Eva Ósk Arnardóttir had been looking forward to her shopping and Christmas break in New York City with a few other Icelandic women. But when their plane landed it turned out that she had a previous visa violation:
Last Sunday I and a few other girls began our trip to New York. We were going to shop and enjoy the Christmas spirit. We made ourselves comfortable on first class, drank white wine and looked forward to go shopping, eat good food and enjoy life. When we landed at JFK airport the traditional clearance process began.
We were screened and went on to passport control. As I waited for them to finish examining my passport I heard an official say that there was something which needed to be looked at more closely and I was directed to the work station of Homeland Security. There I was told that according to their records I had overstayed my visa by 3 weeks in 1995. For this reason I would not be admitted to the country and would be sent home on the next flight. I looked at the official in disbelief and told him that I had in fact visited New York after the trip in 1995 without encountering any difficulties. A detailed interrogation session ensued.
Not that odd, you might say. She did, after all, outstay her welcome earlier. Laws must be honored. Quite. And would you send someone like that to spend a night in prison before the deportation? According to Ósk Arnardóttir that is what happened to her next:
I was exhausted, tired and hungry. I didn't understand the officials' conduct, for they were treating me like a very dangerous criminal. Soon thereafter I was removed from the cubicle and two armed guards placed me up against a wall. A chain was fastened around my waist and I was handcuffed to the chain. Then my legs were placed in chains. I asked for permission to make a telephone call but they refused. So secured, I was taken from the airport terminal in full sight of everybody. I have seldom felt so bad, so humiliated and all because I had taken a longer vacation than allowed under the law.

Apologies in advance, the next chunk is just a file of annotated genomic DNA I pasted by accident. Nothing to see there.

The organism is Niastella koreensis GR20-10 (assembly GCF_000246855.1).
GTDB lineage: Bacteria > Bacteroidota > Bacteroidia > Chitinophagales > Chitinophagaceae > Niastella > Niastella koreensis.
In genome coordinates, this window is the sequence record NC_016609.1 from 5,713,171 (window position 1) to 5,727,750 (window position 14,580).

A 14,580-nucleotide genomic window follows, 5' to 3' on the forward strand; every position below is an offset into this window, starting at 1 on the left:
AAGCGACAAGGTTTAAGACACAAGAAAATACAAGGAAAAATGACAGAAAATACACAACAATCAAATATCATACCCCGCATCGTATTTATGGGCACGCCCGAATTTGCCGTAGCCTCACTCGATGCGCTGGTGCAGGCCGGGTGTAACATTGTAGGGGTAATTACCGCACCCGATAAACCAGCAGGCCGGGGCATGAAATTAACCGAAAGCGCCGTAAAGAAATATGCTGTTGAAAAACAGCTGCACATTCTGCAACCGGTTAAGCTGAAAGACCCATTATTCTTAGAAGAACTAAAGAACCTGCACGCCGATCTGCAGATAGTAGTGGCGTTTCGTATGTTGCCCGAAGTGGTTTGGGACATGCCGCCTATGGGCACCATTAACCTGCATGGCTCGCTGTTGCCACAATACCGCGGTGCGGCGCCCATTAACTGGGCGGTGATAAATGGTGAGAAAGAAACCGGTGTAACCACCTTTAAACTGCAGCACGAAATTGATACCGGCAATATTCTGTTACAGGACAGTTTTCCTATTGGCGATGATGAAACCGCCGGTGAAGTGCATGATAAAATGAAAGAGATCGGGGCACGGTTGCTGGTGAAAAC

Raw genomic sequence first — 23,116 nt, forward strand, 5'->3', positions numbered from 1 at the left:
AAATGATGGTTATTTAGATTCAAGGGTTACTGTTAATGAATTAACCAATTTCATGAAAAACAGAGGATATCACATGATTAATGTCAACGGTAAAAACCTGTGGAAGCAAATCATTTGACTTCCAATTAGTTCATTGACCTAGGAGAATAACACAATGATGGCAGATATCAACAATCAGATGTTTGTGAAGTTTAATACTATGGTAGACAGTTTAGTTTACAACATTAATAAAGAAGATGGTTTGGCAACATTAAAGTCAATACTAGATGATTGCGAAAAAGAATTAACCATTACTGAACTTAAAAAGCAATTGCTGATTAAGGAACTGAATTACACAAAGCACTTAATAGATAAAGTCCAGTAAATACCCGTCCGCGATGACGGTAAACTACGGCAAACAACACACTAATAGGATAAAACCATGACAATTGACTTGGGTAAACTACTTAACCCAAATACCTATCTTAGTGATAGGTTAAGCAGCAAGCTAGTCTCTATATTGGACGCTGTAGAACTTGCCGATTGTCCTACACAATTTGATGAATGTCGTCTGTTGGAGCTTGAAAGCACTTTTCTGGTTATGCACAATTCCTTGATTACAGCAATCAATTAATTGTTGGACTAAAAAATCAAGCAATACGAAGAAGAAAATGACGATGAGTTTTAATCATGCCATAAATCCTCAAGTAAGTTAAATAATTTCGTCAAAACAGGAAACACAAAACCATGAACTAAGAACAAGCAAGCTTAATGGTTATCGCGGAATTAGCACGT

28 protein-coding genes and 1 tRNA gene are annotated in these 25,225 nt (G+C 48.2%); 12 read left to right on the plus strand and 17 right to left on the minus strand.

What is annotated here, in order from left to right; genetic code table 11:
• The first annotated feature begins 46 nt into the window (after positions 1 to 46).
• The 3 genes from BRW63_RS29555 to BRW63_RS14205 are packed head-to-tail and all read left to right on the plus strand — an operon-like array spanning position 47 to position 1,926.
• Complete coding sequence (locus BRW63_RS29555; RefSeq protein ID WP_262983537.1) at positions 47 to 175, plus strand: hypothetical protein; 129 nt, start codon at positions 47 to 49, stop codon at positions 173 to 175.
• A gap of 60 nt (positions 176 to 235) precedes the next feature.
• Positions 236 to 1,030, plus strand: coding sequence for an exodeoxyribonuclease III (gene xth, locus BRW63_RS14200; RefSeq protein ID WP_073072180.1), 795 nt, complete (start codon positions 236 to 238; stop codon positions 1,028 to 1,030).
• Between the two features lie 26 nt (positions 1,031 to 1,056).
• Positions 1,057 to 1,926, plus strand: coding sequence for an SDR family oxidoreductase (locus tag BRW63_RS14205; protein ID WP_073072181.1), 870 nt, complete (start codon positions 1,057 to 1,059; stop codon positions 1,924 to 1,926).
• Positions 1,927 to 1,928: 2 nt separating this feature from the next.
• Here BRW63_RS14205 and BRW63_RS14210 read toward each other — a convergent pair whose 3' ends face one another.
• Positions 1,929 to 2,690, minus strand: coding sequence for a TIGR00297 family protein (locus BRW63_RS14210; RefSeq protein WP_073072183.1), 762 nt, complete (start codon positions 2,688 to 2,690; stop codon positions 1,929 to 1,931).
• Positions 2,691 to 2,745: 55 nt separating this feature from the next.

They would not tell me where they were taking me. The trip took close to one hour and although I couldn't see clearly outside the vehicle I knew that we had crossed over into New Jersey. We ended up in front of a jail. I could hardly believe that this was happening. Was I really about to be jailed? I was led inside in the chains and there yet another interrogation session ensued. I was fingerprinted once again and photographed. I was made to undergo a medical examnination, I was searched and then I was placed in a jail cell. I was asked absurd questions such as: When did you have your last period? What do you believe in? Have you ever tried to commit suicide?
It sounds like a police state to me. Of course we don't have the story from the authorities yet (or at least I couldn't find one), and it could be that Ósk Arnardóttir is a dangerous criminal or that she attacked the people who interrogated her or something like that. But if her only crime was to have overstayed her visa over ten years ago, well, I for one would recommend that foreign tourists stay out of this country, never mind the cheap dollar right now. Yes, even if those foreign tourists are squeaky clean, because records can be wrong and someone else can have the same name and you might end up leg-cuffed, too.
My guess is that her experiences are one of the fruits we are now harvesting because of the fear of illegal immigration and terrorism. The irony is that she is not exactly a member of those groups we are supposed to fear.
Thanks to Swampcracker for the link.